The National Center for Youth Law (NCYL) invites you to participate in a campaign to end the inappropriate and harmful sedation of tens of thousands of foster children. High doses of psychotropic “antipsychotic” drugs produce lethargic, “zoned out” children, preventing their normal development. Medical guidelines do not sanction such sedation. The year 2012 may be the year that federal and state governments act to curb excessive drugging of our nation’s foster children.
Two state agencies and several advocacy groups have reached an interim agreement to develop a framework for reforms in the Washington state mental health system for children and youth enrolled in Medicaid. The agreement temporarily suspends litigation in a class action lawsuit filed against the Department of Social and Health Services and the Health Care Authority. View press release
By Bryn Martyna
In March 2010, President Obama signed into law comprehensive health care reform legislation. The two federal laws at the heart of this reform, which address virtually every aspect of health care provision in the US, are commonly referred to collectively as the "Affordable Care Act."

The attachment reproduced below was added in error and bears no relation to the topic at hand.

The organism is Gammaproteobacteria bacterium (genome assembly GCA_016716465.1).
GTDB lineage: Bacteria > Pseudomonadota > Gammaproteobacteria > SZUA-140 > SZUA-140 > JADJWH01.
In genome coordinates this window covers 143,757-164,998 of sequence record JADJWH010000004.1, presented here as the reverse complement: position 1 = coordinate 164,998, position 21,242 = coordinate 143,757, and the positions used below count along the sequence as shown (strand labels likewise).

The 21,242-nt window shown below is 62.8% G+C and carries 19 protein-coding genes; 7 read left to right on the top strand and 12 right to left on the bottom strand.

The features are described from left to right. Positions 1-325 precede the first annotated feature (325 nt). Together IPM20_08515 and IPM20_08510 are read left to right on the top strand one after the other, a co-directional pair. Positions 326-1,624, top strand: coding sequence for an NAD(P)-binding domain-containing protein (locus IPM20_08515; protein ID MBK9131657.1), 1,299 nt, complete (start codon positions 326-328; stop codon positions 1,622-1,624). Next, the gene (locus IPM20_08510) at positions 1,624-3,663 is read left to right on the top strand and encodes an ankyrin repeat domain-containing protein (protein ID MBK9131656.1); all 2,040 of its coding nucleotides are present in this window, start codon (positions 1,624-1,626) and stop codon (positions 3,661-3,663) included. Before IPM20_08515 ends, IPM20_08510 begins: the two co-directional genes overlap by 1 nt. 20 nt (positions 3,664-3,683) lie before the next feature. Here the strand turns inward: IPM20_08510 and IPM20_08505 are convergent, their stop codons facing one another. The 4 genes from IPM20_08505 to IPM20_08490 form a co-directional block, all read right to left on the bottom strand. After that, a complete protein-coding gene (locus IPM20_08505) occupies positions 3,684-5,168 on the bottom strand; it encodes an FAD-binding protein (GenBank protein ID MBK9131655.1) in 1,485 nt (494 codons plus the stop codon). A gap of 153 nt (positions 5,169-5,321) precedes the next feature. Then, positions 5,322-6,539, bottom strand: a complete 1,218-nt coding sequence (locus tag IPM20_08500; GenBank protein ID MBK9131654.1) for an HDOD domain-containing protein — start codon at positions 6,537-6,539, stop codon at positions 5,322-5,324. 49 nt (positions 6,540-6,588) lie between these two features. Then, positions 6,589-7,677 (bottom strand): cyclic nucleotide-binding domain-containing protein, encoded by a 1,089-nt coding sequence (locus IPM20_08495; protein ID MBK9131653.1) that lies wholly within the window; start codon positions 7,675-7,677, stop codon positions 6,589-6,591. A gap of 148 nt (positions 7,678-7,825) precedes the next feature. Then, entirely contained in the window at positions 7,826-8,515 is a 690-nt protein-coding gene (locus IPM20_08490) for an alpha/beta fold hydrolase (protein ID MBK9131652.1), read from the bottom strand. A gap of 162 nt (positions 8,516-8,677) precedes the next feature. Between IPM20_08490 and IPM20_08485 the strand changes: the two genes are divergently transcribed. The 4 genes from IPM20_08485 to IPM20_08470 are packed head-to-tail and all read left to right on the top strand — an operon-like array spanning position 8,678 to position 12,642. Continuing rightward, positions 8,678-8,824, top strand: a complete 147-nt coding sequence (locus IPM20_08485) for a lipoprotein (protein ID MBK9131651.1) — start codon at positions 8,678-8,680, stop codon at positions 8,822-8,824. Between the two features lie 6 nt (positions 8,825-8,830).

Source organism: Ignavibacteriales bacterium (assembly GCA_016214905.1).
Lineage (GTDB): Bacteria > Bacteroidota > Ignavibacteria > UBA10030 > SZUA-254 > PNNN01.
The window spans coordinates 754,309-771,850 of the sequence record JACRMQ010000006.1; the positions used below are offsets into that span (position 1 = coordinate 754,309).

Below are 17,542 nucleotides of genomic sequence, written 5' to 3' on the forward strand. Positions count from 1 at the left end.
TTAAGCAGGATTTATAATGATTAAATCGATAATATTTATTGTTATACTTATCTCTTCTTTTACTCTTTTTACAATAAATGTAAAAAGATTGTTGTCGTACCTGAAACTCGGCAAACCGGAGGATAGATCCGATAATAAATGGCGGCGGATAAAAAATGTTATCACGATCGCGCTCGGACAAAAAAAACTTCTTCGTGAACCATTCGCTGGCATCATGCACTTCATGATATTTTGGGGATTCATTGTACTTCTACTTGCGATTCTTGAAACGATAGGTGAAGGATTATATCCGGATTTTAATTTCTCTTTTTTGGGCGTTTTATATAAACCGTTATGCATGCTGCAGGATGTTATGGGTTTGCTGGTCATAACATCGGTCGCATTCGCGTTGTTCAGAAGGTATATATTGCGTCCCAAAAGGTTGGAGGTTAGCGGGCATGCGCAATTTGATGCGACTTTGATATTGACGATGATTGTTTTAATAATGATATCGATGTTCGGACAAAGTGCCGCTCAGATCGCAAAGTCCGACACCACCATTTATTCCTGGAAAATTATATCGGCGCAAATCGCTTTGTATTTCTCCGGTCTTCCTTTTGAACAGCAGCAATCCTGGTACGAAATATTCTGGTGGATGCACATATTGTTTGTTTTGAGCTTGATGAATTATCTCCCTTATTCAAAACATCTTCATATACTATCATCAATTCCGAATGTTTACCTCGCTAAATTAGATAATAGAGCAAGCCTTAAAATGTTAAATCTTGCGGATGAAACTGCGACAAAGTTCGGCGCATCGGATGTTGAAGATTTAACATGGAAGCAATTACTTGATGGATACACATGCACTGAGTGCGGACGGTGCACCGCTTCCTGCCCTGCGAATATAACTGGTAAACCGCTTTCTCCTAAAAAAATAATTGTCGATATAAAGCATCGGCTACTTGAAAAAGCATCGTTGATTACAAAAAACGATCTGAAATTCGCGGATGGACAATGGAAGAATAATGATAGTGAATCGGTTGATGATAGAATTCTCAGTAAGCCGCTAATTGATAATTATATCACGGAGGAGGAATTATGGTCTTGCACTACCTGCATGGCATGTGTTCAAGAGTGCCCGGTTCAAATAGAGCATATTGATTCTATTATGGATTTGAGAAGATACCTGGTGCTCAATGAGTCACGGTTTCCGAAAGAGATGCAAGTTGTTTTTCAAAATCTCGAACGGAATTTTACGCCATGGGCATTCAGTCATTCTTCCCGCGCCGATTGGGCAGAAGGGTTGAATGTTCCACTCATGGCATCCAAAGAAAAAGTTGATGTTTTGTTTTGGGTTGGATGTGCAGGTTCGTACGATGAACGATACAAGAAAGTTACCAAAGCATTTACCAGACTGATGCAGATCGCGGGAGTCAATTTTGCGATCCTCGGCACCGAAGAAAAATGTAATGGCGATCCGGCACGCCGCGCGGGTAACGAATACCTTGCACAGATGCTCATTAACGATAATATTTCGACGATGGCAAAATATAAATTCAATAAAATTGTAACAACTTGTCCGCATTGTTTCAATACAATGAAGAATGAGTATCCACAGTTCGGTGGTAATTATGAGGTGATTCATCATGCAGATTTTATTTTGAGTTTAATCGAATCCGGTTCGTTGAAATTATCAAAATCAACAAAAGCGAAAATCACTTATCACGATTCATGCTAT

The California Bar Foundation recently approved a $15,000 grant to support NCYL’s Rural Foster Youth Training Project. The funding allows NCYL to address the special needs of rural California foster youth in accessing quality healthcare and educational opportunities.
Sept. 28, 2011 - Advocates are celebrating an agreement that will provide intensive home- and community-based mental health services for California children in foster care or at risk of removal from their families. The agreement in the class-action suit Katie A. v. Bonta comes nine years after the case was first filed.
The parties to TR v. Dreyfus, a class-action lawsuit seeking to ensure poor children’s access to adequate mental health care in their homes and communities, are in mediation in an effort to reach a settlement.
Youth spend less time in detention and are less likely to get in trouble with the law after participating in Alameda County's Collaborative Mental Health Court.
NCYL and other mental health advocates were rebuffed in their efforts to save a model program that provided intensive community-based services to nearly 5,000 adults with serious mental illness.